If you want an EFFECTIVE means of promoting EV adoption you'd simply tell traditional car manufacturers that whenever they bring out a new/revised model that it must be electric.
Here we disagree and we can continue to disagree. First, you assume everyone agrees with the "world is going to end" line. No, they don't.

Second, that is not a free market. That is a government dictating how capitalism will work in a way that is not capitalism. That's directing what can and cannot be sold. That's what communism countries do. How many other cars than Lada's were sold?

We stopped the sale of Round-Up because it can cause cancer but yet we let exhaust pipes spew out carbon monoxide and dioxide and other contaminents in abundance without seeming to care. Burning fossil fuels is not a good way to meet our energy needs, regardless of whether we call it "clean coal" or "low-carbon diesel" - WTF?
We did? Whats this?


and this?



If people aren't switching to a better alternative then it is for one of several reasons, could be economic, could be lack of information, could be ease/habit. Ask yourself, if you are going to buy a car in the next 3 years why wouldn't you buy electric?
Next post. This one too long
 

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If people aren't switching to a better alternative then it is for one of several reasons, could be economic, could be lack of information, could be ease/habit. Ask yourself, if you are going to buy a car in the next 3 years why wouldn't you buy electric?
In three years would I buy one? I am open to electrons for fuel if I lived in an urban area, never drove outside of the city, needed a tiny car for some errands only, I could see owning a tiny commuter $25K Electric car, provided I could plug it in wherever I lived. But I don't. In the suburbs, life is much different. But I can see those that live in inner cities believing the rest of the country doesn't exist.

I am where the blue is deep, deep. Its so deep the earth and sky are the same color. Money (generally county wide) is not an issue. My wildlife sightings of Teslas has maybe gone up 300% in the last year, from maybe 2 to 6. 1 X that lives nearby, the others S. No 3 that I recognize. People just don't buy them. EV parking spots are empty. Why not? Again, gcurnew nailed it. I can't be bothered with spending money on a "charger". finding where to put it, multiple cars, or worrying about it where to charge on the road. OK, I'm lazy. I know there is a gas station everywhere. And I reached a point in life I ain't going to do any unnecessary work, not use a smart phone.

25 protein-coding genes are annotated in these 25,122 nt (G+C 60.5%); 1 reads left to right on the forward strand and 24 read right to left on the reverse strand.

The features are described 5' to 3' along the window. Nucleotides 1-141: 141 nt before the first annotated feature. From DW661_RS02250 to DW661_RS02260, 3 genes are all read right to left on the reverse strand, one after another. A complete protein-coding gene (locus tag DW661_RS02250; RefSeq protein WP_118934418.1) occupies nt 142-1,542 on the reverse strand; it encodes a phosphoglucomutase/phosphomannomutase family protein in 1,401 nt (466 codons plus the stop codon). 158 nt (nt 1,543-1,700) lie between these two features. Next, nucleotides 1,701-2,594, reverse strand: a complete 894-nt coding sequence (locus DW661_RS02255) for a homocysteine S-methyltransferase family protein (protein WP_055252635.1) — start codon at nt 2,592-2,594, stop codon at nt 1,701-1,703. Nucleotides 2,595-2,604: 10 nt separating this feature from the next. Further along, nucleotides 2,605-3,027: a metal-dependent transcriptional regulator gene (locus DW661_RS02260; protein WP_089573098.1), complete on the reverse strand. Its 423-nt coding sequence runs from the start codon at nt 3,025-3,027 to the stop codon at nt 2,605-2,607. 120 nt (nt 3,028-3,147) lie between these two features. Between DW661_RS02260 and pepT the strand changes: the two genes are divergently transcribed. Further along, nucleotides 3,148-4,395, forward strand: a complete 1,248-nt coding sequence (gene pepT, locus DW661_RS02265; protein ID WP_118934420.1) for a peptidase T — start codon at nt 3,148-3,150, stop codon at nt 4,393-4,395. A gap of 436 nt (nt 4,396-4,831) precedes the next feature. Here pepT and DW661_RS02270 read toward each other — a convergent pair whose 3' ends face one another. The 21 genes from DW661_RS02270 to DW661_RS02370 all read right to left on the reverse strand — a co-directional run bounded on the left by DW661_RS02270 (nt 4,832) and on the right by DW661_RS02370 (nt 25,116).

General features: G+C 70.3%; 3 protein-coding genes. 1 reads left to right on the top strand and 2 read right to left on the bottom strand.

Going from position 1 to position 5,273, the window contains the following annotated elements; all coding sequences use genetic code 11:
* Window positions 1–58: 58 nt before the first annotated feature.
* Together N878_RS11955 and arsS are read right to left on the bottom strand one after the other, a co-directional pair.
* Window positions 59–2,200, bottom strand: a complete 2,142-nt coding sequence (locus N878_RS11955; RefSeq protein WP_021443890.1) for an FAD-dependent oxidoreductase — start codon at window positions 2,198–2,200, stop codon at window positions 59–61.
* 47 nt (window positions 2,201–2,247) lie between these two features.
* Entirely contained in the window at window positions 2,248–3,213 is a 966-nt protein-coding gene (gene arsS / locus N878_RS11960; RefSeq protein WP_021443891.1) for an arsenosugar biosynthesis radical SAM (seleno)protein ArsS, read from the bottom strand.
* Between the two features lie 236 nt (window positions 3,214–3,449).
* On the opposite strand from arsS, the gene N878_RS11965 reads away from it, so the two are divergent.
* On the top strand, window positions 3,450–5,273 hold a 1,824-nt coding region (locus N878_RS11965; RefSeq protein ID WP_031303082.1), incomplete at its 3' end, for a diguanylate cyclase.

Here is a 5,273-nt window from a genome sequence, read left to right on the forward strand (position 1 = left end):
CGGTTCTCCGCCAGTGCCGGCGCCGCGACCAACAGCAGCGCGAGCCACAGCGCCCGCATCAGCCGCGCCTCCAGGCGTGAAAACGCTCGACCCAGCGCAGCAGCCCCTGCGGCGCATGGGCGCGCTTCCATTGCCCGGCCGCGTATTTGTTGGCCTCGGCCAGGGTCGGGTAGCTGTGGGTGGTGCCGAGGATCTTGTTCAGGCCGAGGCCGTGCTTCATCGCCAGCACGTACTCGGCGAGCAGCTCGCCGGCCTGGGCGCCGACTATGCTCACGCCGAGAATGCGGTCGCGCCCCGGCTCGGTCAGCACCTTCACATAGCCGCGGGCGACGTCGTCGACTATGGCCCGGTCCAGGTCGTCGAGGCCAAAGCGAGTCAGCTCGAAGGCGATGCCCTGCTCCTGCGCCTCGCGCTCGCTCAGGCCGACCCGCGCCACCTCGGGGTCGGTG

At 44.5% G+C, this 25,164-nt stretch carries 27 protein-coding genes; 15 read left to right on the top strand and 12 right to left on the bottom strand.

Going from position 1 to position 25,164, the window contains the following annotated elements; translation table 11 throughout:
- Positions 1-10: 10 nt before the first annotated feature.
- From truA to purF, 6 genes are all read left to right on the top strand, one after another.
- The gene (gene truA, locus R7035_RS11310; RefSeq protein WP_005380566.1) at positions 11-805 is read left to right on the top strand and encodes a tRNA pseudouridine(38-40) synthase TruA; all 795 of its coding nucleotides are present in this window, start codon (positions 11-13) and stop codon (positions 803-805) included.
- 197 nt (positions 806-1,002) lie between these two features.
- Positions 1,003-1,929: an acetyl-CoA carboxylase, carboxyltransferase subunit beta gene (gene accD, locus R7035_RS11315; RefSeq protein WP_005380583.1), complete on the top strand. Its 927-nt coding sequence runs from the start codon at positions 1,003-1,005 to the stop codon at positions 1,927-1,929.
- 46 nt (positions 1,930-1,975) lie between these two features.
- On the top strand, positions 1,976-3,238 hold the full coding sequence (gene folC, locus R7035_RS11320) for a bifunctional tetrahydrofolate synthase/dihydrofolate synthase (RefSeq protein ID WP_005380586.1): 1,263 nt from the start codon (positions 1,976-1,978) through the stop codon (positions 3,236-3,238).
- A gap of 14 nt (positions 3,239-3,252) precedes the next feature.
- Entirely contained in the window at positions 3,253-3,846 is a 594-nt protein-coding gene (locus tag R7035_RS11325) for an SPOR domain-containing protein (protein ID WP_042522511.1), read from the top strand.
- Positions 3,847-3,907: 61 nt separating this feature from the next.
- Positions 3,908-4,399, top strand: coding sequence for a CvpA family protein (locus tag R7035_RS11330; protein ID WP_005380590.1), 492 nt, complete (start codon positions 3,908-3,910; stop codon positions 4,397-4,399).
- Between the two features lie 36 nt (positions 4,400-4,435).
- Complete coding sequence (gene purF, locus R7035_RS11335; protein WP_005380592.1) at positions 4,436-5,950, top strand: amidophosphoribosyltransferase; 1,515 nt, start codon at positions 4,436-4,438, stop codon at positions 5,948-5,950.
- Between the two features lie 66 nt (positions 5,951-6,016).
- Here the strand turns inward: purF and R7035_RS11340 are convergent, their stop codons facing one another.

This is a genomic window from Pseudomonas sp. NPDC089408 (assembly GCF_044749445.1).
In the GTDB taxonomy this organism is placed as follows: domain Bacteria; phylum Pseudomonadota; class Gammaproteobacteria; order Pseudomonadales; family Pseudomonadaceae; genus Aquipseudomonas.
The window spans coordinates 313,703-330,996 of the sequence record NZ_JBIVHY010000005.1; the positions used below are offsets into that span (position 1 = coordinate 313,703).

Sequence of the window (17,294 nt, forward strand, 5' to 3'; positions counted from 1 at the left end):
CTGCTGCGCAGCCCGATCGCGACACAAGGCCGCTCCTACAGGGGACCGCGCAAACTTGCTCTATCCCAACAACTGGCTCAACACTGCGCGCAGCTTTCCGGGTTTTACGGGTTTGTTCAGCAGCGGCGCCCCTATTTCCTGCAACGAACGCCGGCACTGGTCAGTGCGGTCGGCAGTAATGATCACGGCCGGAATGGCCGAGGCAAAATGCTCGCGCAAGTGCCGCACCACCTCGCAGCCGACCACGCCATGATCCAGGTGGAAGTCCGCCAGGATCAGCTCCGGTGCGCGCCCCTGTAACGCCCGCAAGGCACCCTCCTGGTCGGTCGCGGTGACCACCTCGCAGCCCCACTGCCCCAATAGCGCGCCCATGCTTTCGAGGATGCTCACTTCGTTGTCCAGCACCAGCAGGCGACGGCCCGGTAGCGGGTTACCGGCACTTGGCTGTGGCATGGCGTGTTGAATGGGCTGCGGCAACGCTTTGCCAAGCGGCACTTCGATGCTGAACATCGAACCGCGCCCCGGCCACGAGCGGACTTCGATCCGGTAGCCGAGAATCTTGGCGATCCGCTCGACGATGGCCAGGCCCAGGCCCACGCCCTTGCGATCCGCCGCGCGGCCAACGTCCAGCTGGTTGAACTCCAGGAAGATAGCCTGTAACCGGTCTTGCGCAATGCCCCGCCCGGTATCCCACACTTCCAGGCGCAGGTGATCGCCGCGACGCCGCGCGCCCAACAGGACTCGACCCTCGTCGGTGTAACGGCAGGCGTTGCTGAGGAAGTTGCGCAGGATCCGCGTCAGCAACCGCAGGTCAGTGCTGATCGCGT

BTW, did you see the countries at COP25 couldn't agree on much of anything?


They can't decide on the rules. They know its a transfer of wealth from the rich to the poor. Its not different than subsidies but subsidies are worse. Who buys the EVs? The rich. They take money earned from the poor and give to the rich. The poor can't afford any new car never mind an expensive electric car. But the rich take advantage of those subsidies. In this case, the "rich" countries said "no".

"Brazil, Australia and Saudi Arabia, defended loopholes and opposed commitments to enhance climate action."

and this? China and India insisted on the delivery of finance and support promised by rich countries